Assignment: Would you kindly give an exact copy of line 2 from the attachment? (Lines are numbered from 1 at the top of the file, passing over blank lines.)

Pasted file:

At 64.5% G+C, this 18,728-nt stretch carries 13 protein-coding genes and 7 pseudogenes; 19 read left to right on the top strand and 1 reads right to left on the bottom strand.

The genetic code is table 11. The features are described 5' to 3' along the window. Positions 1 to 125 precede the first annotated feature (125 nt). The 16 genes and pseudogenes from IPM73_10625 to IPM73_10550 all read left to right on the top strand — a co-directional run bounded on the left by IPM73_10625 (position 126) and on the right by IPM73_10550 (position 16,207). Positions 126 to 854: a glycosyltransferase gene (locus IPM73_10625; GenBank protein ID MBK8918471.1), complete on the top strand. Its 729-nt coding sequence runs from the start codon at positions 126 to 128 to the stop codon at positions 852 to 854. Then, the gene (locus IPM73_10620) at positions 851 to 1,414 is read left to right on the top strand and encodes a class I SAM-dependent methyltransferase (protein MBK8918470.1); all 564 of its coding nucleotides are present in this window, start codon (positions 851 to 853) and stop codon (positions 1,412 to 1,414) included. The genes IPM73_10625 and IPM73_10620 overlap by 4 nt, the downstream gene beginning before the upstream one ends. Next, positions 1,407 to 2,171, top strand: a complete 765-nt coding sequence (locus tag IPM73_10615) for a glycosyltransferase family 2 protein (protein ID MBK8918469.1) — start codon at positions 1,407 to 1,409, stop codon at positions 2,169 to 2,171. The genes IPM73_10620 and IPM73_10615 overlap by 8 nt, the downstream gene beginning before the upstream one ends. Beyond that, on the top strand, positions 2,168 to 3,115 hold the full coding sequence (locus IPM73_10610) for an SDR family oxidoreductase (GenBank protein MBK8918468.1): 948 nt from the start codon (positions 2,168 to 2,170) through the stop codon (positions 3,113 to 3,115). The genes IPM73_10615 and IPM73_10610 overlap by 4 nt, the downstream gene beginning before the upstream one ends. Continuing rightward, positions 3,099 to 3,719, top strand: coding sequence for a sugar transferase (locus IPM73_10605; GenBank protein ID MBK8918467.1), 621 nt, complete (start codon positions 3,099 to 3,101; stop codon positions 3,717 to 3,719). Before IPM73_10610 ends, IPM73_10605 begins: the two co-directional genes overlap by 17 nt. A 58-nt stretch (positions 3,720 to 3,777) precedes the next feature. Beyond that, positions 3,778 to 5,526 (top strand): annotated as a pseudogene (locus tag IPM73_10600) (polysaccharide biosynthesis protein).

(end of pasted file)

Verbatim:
The genetic code is table 11. The features are described 5' to 3' along the window. Positions 1 to 125 precede the first annotated feature (125 nt). The 16 genes and pseudogenes from IPM73_10625 to IPM73_10550 all read left to right on the top strand — a co-directional run bounded on the left by IPM73_10625 (position 126) and on the right by IPM73_10550 (position 16,207). Positions 126 to 854: a glycosyltransferase gene (locus IPM73_10625; GenBank protein ID MBK8918471.1), complete on the top strand. Its 729-nt coding sequence runs from the start codon at positions 126 to 128 to the stop codon at positions 852 to 854. Then, the gene (locus IPM73_10620) at positions 851 to 1,414 is read left to right on the top strand and encodes a class I SAM-dependent methyltransferase (protein MBK8918470.1); all 564 of its coding nucleotides are present in this window, start codon (positions 851 to 853) and stop codon (positions 1,412 to 1,414) included. The genes IPM73_10625 and IPM73_10620 overlap by 4 nt, the downstream gene beginning before the upstream one ends. Next, positions 1,407 to 2,171, top strand: a complete 765-nt coding sequence (locus tag IPM73_10615) for a glycosyltransferase family 2 protein (protein ID MBK8918469.1) — start codon at positions 1,407 to 1,409, stop codon at positions 2,169 to 2,171. The genes IPM73_10620 and IPM73_10615 overlap by 8 nt, the downstream gene beginning before the upstream one ends. Beyond that, on the top strand, positions 2,168 to 3,115 hold the full coding sequence (locus IPM73_10610) for an SDR family oxidoreductase (GenBank protein MBK8918468.1): 948 nt from the start codon (positions 2,168 to 2,170) through the stop codon (positions 3,113 to 3,115). The genes IPM73_10615 and IPM73_10610 overlap by 4 nt, the downstream gene beginning before the upstream one ends. Continuing rightward, positions 3,099 to 3,719, top strand: coding sequence for a sugar transferase (locus IPM73_10605; GenBank protein ID MBK8918467.1), 621 nt, complete (start codon positions 3,099 to 3,101; stop codon positions 3,717 to 3,719). Before IPM73_10610 ends, IPM73_10605 begins: the two co-directional genes overlap by 17 nt. A 58-nt stretch (positions 3,720 to 3,777) precedes the next feature. Beyond that, positions 3,778 to 5,526 (top strand): annotated as a pseudogene (locus tag IPM73_10600) (polysaccharide biosynthesis protein).